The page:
Wednesday, 05 August 2020

Pretoria: Health Minister, Dr Zweli Mkhize, says while South Africa is making progress in its fight against the Coronavirus, it is still too early to claim the victory of a decline.

“There were reports that the hospitals were full and we went around confirmed that it is admission areas that were filling up. The field hospital beds have never been full and even today we have not filled Nasrec. However the trends are now decreasing but we are not out of the woods yet,” said Mkhize.

The Minister was speaking during a virtual briefing on Wednesday where he provided an update on the country’s efforts to fight the Coronavirus.

To determine if the country is indeed on the brink of decline, the Minister said key indicators such as hospital admissions, hospital capacity and the mortality rate must be taken into account.

Mkhize said despite the surge, the country has not breached hospital capacity; has a low mortality rate and has seen reduced hospital admissions and patients under investigation presenting in health facilities.

“Whilst we are cautiously optimistic, it is still too early for us to make definite conclusions regarding the observed decline. We need to continue to track all these indicators and ensure that our testing capacity reflects a realist picture of our epidemiological status.

“We will therefore only know for sure when there is a consistent decline over a period,” he said.

As of Tuesday, South Africa recorded 521 318 COVID-19 cases with 345 new COVID-19 related deaths pushing the death to 8 884.

“We are happy that even with the targeted testing approach which we adopted as a department based on the Ministerial Advisory Committee advice, our testing numbers continue to grow. To date we have tested 3 078 202.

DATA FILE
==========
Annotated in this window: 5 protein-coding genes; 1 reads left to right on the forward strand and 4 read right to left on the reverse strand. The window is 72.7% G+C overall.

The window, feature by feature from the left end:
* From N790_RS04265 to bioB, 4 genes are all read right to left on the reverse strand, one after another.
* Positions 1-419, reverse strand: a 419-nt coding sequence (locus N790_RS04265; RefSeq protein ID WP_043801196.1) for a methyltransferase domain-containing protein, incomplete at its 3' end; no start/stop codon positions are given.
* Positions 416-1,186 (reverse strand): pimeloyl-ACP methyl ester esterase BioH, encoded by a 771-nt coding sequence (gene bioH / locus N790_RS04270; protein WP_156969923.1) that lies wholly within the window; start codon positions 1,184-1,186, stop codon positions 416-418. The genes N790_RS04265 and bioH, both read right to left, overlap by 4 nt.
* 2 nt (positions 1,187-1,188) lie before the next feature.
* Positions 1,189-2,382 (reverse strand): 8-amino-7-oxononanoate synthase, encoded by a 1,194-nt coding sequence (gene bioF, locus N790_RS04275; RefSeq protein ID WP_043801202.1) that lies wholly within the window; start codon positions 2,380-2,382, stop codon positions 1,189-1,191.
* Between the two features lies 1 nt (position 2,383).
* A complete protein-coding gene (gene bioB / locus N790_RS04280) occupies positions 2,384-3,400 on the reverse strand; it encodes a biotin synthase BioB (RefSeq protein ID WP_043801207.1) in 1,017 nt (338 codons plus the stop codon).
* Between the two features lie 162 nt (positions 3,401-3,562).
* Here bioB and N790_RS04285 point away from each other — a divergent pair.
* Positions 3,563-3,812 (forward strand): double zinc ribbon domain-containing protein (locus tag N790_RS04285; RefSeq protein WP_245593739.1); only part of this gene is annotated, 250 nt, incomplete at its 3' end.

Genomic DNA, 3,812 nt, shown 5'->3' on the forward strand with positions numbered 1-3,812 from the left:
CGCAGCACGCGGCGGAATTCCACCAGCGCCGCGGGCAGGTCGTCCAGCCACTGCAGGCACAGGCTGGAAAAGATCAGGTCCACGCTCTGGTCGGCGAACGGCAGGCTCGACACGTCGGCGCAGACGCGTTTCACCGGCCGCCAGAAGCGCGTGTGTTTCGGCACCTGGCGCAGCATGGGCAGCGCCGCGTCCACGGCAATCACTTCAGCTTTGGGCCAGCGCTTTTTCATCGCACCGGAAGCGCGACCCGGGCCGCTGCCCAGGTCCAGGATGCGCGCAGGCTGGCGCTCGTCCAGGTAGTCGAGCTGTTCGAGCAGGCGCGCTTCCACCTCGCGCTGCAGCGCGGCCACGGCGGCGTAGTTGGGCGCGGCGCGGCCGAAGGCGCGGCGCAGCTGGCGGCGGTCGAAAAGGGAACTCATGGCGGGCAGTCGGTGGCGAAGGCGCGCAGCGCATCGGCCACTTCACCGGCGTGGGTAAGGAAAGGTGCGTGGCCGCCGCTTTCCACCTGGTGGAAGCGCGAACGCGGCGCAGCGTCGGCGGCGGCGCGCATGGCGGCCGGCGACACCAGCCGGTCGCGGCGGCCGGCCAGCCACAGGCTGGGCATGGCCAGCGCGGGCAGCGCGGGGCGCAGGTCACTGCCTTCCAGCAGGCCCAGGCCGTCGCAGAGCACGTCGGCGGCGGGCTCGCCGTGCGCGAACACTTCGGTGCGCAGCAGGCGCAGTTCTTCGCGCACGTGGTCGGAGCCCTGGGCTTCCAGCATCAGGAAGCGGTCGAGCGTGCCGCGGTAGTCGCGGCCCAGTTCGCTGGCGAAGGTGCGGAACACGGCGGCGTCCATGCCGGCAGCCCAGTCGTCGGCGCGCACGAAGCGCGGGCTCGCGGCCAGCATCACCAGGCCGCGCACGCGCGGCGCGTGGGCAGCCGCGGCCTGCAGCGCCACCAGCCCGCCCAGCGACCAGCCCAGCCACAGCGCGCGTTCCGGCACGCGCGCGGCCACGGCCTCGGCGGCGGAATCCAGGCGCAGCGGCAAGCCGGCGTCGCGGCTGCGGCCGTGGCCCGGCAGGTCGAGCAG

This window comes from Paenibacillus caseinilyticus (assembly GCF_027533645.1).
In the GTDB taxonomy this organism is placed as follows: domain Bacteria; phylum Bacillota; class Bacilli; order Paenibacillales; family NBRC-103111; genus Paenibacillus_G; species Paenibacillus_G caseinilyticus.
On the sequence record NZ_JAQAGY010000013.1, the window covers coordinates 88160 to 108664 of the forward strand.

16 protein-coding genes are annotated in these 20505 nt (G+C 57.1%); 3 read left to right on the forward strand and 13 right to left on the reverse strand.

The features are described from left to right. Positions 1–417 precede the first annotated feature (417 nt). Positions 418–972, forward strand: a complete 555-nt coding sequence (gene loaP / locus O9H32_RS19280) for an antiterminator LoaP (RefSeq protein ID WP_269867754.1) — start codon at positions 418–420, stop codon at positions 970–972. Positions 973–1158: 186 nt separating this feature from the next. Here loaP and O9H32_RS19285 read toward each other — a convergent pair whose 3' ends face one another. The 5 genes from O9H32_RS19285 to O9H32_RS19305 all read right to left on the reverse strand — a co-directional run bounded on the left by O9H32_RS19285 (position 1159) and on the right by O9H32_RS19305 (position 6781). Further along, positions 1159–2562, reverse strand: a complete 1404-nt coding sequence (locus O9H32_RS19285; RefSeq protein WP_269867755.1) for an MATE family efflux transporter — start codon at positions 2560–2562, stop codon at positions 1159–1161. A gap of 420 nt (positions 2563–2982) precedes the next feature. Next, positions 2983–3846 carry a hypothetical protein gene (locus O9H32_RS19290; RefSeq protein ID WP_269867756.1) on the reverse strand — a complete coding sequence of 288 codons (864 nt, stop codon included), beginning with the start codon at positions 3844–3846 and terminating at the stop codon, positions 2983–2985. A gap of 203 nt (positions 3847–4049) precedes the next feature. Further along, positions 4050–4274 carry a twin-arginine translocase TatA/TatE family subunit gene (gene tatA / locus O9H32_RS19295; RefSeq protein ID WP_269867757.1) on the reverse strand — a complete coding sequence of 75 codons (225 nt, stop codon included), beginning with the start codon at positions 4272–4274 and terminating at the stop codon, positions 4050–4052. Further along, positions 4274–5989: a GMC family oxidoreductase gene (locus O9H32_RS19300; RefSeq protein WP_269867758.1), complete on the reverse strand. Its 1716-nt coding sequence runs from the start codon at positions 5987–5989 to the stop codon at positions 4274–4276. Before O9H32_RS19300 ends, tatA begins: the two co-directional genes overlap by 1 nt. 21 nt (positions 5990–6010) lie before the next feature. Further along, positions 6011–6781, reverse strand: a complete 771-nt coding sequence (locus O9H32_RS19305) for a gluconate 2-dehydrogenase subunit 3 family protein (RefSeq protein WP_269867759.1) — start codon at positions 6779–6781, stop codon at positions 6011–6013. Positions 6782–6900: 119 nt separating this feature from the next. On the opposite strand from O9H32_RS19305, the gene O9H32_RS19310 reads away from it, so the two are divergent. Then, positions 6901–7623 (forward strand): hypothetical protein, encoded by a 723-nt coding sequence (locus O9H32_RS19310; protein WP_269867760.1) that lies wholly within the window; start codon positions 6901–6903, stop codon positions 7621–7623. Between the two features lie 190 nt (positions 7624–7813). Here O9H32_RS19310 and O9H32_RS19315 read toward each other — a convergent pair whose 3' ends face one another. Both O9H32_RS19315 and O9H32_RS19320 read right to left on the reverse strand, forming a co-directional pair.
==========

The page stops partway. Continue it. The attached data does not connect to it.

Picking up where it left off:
“This translates to a testing rate of 51 514 per million population which compares well to global figures,” said the Minister.

As part of improving the records of COVID-19 related deaths in response to reports on excess deaths, the Minister announced that his department now requires that all the sudden deaths and those that occur at home must have specimens taken for COVID-19 before a death certificate is issued.

Mkhize said while containment measures such as the wearing of masks, sanitizing of hands and social distancing are working, the risk of experiencing a second wave remains a possibility.

“The containment measures being implemented are assisting however, we must not be complacent.

“The real risk of experiencing the ‘second wave’ of the pandemic remains, so containment measures must never be abandoned,” he said.

Until the country is completely safe, the Minister said government will keep reviewing restrictions and, if necessary certain restrictions will still remain in place.

Following Wednesday’s update, the Health Minster said he will be tabling recommendations to the National Coronavirus Command Council on the way forward.

“We will be tabling recommendations to the National Coronavirus Command Council and therefore at some point during the course of next week we should be able to get further guidance from the national Command Council and the President.” he said.